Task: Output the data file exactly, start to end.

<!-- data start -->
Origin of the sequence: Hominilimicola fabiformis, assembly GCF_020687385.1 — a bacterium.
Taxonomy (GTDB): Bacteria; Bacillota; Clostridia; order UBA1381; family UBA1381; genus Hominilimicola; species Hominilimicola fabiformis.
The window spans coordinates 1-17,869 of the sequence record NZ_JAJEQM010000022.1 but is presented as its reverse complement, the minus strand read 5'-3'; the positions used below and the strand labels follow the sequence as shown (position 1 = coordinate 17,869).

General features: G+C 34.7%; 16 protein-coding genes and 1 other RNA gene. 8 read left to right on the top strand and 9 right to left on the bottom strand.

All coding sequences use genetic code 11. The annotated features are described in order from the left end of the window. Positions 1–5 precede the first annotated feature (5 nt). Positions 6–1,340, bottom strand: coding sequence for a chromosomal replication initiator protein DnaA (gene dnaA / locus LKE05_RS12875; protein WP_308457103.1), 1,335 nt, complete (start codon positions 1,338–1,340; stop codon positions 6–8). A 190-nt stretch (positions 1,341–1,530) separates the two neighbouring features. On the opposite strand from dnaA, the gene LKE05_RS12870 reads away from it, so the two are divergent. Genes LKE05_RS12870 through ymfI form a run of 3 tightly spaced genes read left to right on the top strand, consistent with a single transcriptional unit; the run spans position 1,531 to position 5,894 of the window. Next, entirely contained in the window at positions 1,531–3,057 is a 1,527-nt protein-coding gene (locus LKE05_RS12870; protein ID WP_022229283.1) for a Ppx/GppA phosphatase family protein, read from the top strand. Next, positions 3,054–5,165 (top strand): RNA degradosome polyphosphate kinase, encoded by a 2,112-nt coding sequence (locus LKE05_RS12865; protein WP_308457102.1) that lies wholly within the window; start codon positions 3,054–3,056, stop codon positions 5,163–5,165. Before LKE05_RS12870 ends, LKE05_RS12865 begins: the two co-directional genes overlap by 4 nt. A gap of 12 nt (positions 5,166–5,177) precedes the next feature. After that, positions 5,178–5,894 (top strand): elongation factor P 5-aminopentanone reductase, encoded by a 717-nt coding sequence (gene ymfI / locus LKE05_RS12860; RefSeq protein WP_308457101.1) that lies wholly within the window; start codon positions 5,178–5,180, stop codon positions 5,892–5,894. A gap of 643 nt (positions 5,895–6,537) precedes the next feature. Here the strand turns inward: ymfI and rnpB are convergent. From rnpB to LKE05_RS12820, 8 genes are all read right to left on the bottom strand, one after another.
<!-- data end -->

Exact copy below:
Origin of the sequence: Hominilimicola fabiformis, assembly GCF_020687385.1 — a bacterium.
Taxonomy (GTDB): Bacteria; Bacillota; Clostridia; order UBA1381; family UBA1381; genus Hominilimicola; species Hominilimicola fabiformis.
The window spans coordinates 1-17,869 of the sequence record NZ_JAJEQM010000022.1 but is presented as its reverse complement, the minus strand read 5'-3'; the positions used below and the strand labels follow the sequence as shown (position 1 = coordinate 17,869).

General features: G+C 34.7%; 16 protein-coding genes and 1 other RNA gene. 8 read left to right on the top strand and 9 right to left on the bottom strand.

All coding sequences use genetic code 11. The annotated features are described in order from the left end of the window. Positions 1–5 precede the first annotated feature (5 nt). Positions 6–1,340, bottom strand: coding sequence for a chromosomal replication initiator protein DnaA (gene dnaA / locus LKE05_RS12875; protein WP_308457103.1), 1,335 nt, complete (start codon positions 1,338–1,340; stop codon positions 6–8). A 190-nt stretch (positions 1,341–1,530) separates the two neighbouring features. On the opposite strand from dnaA, the gene LKE05_RS12870 reads away from it, so the two are divergent. Genes LKE05_RS12870 through ymfI form a run of 3 tightly spaced genes read left to right on the top strand, consistent with a single transcriptional unit; the run spans position 1,531 to position 5,894 of the window. Next, entirely contained in the window at positions 1,531–3,057 is a 1,527-nt protein-coding gene (locus LKE05_RS12870; protein ID WP_022229283.1) for a Ppx/GppA phosphatase family protein, read from the top strand. Next, positions 3,054–5,165 (top strand): RNA degradosome polyphosphate kinase, encoded by a 2,112-nt coding sequence (locus LKE05_RS12865; protein WP_308457102.1) that lies wholly within the window; start codon positions 3,054–3,056, stop codon positions 5,163–5,165. Before LKE05_RS12870 ends, LKE05_RS12865 begins: the two co-directional genes overlap by 4 nt. A gap of 12 nt (positions 5,166–5,177) precedes the next feature. After that, positions 5,178–5,894 (top strand): elongation factor P 5-aminopentanone reductase, encoded by a 717-nt coding sequence (gene ymfI / locus LKE05_RS12860; RefSeq protein WP_308457101.1) that lies wholly within the window; start codon positions 5,178–5,180, stop codon positions 5,892–5,894. A gap of 643 nt (positions 5,895–6,537) precedes the next feature. Here the strand turns inward: ymfI and rnpB are convergent. From rnpB to LKE05_RS12820, 8 genes are all read right to left on the bottom strand, one after another.